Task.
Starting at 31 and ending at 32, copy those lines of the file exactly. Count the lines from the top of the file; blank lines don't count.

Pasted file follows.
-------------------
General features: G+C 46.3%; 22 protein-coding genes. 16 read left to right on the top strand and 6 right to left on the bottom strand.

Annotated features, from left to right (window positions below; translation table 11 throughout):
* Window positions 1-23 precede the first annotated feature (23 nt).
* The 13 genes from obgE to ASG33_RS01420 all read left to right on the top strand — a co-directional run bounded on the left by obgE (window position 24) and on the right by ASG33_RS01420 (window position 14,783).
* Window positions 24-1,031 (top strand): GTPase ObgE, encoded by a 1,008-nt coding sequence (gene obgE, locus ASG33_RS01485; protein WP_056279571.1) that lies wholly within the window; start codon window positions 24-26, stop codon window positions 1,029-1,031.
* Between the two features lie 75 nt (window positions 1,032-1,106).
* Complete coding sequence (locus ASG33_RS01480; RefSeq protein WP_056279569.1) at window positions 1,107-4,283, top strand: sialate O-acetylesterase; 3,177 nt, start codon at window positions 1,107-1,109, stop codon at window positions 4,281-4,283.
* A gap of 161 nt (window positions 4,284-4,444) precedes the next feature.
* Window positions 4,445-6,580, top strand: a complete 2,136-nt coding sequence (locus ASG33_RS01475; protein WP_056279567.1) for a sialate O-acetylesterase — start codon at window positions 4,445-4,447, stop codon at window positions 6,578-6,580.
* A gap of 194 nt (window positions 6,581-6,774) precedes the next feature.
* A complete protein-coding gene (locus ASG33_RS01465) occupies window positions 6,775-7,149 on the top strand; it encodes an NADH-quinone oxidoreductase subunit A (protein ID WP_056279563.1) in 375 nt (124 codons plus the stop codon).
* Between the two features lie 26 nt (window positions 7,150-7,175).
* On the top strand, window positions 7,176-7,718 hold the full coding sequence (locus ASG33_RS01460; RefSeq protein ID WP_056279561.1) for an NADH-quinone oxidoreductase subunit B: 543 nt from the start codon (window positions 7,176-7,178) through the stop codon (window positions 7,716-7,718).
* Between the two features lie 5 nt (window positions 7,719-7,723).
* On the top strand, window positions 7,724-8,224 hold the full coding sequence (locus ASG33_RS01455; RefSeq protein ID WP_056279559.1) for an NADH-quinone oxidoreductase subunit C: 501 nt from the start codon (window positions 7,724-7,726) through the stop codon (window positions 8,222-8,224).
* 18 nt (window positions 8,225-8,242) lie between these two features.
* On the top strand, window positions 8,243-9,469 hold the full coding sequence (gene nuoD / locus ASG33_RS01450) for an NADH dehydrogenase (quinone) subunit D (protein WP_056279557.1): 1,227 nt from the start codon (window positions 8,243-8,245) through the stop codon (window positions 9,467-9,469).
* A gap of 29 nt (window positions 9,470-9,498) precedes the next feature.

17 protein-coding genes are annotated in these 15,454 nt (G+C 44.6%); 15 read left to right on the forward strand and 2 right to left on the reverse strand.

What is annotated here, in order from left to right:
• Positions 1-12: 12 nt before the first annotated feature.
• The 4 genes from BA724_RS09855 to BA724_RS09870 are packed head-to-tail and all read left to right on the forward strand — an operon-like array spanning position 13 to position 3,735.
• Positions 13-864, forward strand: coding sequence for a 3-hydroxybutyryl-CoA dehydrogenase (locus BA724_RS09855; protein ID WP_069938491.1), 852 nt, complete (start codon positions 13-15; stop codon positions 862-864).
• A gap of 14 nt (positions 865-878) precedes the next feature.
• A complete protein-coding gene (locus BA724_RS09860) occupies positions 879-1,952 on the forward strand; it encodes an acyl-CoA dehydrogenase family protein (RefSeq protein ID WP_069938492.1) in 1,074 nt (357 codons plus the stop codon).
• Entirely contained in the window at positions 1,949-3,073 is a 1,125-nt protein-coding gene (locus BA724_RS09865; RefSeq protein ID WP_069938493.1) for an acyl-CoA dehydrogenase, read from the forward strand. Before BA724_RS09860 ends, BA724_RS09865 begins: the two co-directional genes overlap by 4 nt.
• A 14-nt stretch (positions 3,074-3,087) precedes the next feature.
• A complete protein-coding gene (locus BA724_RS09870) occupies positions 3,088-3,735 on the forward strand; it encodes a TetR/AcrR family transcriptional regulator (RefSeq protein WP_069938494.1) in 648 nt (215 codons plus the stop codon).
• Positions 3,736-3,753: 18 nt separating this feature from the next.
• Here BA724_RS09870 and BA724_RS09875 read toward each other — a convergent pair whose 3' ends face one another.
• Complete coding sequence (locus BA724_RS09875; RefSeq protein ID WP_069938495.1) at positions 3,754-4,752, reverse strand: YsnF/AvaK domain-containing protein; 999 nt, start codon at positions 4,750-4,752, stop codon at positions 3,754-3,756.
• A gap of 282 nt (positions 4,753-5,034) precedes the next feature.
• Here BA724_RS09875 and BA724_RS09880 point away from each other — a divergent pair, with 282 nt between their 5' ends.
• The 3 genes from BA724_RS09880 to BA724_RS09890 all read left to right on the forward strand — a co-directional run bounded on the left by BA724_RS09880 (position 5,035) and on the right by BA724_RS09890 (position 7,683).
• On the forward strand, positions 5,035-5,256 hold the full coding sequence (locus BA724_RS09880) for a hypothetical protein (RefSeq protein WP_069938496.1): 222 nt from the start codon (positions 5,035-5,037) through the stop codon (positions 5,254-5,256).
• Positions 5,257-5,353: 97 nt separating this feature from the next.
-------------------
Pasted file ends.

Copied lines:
• Complete coding sequence (locus BA724_RS09875; RefSeq protein ID WP_069938495.1) at positions 3,754-4,752, reverse strand: YsnF/AvaK domain-containing protein; 999 nt, start codon at positions 4,750-4,752, stop codon at positions 3,754-3,756.
• A gap of 282 nt (positions 4,753-5,034) precedes the next feature.